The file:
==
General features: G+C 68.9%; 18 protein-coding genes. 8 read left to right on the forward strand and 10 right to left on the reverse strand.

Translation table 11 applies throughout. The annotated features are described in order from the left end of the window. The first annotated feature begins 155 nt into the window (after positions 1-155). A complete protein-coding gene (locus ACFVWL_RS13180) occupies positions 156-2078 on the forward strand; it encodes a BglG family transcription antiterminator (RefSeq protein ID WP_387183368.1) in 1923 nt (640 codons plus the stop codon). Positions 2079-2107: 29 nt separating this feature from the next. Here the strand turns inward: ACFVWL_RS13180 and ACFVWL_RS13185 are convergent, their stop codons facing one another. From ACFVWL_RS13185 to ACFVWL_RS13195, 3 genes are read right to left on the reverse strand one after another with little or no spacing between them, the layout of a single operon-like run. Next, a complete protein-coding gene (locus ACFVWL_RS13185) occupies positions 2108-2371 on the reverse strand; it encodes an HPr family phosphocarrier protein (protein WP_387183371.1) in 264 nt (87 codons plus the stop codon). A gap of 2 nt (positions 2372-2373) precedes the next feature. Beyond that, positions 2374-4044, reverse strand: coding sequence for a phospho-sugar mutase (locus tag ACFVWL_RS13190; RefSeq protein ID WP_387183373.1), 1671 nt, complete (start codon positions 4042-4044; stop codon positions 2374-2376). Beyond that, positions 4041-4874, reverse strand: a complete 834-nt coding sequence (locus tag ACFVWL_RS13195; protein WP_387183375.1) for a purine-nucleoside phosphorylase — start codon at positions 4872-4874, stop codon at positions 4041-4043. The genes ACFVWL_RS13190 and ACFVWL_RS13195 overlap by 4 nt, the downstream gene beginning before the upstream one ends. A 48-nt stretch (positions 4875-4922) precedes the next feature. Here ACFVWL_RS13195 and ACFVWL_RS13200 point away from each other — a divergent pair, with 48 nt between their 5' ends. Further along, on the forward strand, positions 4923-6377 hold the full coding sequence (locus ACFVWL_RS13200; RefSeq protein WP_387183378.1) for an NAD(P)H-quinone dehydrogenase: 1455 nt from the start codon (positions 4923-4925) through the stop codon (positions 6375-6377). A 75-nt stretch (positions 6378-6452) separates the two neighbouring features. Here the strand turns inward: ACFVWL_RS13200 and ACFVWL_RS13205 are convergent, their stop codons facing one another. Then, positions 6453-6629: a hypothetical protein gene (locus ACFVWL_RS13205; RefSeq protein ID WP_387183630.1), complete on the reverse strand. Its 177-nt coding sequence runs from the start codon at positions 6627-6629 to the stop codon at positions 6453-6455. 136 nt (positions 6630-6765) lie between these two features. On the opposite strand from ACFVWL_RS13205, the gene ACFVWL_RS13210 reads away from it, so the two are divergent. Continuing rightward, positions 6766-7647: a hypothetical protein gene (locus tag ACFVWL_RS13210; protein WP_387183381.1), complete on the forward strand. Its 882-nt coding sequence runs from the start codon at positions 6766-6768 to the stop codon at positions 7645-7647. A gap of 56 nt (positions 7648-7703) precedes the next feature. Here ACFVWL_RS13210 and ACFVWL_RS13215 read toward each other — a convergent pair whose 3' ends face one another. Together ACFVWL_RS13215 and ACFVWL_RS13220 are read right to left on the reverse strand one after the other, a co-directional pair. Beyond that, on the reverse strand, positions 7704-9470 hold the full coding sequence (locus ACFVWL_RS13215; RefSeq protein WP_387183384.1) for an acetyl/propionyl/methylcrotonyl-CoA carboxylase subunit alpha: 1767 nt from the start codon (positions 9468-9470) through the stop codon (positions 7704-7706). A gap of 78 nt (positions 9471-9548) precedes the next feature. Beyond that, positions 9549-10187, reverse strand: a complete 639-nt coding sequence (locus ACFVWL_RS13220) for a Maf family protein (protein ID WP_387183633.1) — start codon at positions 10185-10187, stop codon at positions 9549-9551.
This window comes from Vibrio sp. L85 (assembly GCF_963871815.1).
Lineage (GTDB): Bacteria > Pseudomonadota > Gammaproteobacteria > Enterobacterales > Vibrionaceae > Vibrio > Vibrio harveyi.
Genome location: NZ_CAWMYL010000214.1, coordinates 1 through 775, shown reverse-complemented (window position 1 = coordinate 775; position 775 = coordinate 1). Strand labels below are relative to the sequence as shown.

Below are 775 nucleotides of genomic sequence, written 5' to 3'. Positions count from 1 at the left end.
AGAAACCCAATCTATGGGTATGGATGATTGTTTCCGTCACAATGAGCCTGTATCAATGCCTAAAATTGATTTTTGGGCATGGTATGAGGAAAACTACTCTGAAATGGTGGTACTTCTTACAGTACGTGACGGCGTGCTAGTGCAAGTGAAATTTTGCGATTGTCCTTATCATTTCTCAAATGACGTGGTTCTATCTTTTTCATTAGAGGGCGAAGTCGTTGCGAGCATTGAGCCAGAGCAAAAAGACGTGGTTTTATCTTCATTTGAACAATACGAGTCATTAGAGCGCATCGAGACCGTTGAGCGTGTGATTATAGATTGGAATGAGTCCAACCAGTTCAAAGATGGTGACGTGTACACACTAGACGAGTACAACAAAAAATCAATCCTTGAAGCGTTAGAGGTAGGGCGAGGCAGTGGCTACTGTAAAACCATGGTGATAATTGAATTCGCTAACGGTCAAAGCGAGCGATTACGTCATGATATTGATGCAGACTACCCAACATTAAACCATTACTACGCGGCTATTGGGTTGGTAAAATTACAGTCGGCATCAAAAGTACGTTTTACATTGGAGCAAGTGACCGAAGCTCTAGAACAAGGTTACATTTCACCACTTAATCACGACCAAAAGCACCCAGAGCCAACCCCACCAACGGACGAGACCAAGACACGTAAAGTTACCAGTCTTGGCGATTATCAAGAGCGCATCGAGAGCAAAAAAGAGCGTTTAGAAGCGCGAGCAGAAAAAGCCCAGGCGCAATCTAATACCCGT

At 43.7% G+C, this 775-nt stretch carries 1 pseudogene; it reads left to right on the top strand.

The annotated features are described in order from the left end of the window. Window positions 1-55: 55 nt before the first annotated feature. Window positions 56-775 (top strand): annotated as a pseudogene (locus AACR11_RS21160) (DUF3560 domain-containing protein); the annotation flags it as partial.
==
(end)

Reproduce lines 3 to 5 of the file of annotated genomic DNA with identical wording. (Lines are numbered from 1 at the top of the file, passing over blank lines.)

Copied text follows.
This window comes from Vibrio sp. L85 (assembly GCF_963871815.1).
Lineage (GTDB): Bacteria > Pseudomonadota > Gammaproteobacteria > Enterobacterales > Vibrionaceae > Vibrio > Vibrio harveyi.
Genome location: NZ_CAWMYL010000214.1, coordinates 1 through 775, shown reverse-complemented (window position 1 = coordinate 775; position 775 = coordinate 1). Strand labels below are relative to the sequence as shown.